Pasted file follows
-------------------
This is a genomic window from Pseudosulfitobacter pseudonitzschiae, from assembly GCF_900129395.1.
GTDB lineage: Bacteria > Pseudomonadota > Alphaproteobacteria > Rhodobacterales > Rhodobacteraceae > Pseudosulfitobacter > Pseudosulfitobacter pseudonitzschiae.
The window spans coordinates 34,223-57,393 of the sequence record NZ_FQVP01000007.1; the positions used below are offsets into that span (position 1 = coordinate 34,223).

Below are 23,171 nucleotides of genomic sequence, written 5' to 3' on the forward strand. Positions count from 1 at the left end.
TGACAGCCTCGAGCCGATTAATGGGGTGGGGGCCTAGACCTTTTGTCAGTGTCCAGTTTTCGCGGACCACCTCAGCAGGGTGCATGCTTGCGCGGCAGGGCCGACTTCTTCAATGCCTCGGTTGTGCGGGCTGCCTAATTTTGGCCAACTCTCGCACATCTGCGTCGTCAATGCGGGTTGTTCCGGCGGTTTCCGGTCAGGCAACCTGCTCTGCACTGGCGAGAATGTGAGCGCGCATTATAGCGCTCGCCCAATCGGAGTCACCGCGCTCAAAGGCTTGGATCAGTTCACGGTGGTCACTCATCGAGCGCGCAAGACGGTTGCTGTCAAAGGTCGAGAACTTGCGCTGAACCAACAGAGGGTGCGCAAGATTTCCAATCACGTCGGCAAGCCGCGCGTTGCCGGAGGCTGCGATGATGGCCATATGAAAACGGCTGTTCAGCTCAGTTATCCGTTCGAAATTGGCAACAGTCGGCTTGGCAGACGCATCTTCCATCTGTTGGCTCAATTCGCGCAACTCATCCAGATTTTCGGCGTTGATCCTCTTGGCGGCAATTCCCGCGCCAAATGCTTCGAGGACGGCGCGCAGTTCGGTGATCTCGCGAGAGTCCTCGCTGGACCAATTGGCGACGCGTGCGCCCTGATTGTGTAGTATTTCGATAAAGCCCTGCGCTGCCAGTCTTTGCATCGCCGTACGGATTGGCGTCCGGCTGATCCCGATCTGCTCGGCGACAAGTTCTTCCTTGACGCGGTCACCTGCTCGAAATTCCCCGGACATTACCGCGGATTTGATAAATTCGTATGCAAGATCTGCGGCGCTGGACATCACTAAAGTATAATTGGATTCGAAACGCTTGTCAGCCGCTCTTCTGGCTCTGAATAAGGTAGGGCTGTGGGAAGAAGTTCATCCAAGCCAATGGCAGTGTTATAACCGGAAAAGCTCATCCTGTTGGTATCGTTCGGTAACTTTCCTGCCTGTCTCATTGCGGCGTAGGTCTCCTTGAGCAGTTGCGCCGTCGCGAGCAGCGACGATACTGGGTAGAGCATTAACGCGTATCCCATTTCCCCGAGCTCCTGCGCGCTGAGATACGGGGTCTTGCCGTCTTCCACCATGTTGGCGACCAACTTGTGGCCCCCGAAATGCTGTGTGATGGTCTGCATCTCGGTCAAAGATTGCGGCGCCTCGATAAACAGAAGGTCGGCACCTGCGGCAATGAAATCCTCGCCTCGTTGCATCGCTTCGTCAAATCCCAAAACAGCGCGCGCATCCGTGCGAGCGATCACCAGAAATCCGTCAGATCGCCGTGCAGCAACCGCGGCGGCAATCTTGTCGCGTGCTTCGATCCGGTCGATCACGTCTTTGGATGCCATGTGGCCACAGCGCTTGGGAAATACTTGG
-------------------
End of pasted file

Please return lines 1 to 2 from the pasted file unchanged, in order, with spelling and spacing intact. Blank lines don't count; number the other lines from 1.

This is a genomic window from Pseudosulfitobacter pseudonitzschiae, from assembly GCF_900129395.1.
GTDB lineage: Bacteria > Pseudomonadota > Alphaproteobacteria > Rhodobacterales > Rhodobacteraceae > Pseudosulfitobacter > Pseudosulfitobacter pseudonitzschiae.